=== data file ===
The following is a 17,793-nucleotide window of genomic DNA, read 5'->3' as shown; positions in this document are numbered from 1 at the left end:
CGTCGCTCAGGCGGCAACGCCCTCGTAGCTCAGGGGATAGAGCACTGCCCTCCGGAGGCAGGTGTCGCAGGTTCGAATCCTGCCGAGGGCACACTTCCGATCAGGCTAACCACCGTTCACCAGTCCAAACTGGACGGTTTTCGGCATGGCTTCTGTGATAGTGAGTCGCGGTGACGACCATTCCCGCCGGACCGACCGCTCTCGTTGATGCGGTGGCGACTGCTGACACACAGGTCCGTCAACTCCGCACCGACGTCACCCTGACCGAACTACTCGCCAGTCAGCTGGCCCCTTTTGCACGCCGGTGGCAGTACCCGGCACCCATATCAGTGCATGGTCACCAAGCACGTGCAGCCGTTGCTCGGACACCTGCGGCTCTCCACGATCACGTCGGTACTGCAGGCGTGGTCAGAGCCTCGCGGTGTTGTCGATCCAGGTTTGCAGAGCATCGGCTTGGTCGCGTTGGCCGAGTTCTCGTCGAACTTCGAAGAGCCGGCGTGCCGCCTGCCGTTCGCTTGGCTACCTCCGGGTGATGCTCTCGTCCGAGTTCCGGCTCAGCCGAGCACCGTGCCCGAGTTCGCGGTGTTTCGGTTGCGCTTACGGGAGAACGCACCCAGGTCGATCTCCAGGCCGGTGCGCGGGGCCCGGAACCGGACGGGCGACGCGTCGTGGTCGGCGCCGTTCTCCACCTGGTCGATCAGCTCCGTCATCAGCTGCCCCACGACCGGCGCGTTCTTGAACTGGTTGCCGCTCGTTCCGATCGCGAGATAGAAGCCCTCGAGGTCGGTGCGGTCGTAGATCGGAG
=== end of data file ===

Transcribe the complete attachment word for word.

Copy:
The following is a 17,793-nucleotide window of genomic DNA, read 5'->3' as shown; positions in this document are numbered from 1 at the left end:
CGTCGCTCAGGCGGCAACGCCCTCGTAGCTCAGGGGATAGAGCACTGCCCTCCGGAGGCAGGTGTCGCAGGTTCGAATCCTGCCGAGGGCACACTTCCGATCAGGCTAACCACCGTTCACCAGTCCAAACTGGACGGTTTTCGGCATGGCTTCTGTGATAGTGAGTCGCGGTGACGACCATTCCCGCCGGACCGACCGCTCTCGTTGATGCGGTGGCGACTGCTGACACACAGGTCCGTCAACTCCGCACCGACGTCACCCTGACCGAACTACTCGCCAGTCAGCTGGCCCCTTTTGCACGCCGGTGGCAGTACCCGGCACCCATATCAGTGCATGGTCACCAAGCACGTGCAGCCGTTGCTCGGACACCTGCGGCTCTCCACGATCACGTCGGTACTGCAGGCGTGGTCAGAGCCTCGCGGTGTTGTCGATCCAGGTTTGCAGAGCATCGGCTTGGTCGCGTTGGCCGAGTTCTCGTCGAACTTCGAAGAGCCGGCGTGCCGCCTGCCGTTCGCTTGGCTACCTCCGGGTGATGCTCTCGTCCGAGTTCCGGCTCAGCCGAGCACCGTGCCCGAGTTCGCGGTGTTTCGGTTGCGCTTACGGGAGAACGCACCCAGGTCGATCTCCAGGCCGGTGCGCGGGGCCCGGAACCGGACGGGCGACGCGTCGTGGTCGGCGCCGTTCTCCACCTGGTCGATCAGCTCCGTCATCAGCTGCCCCACGACCGGCGCGTTCTTGAACTGGTTGCCGCTCGTTCCGATCGCGAGATAGAAGCCCTCGAGGTCGGTGCGGTCGTAGATCGGAG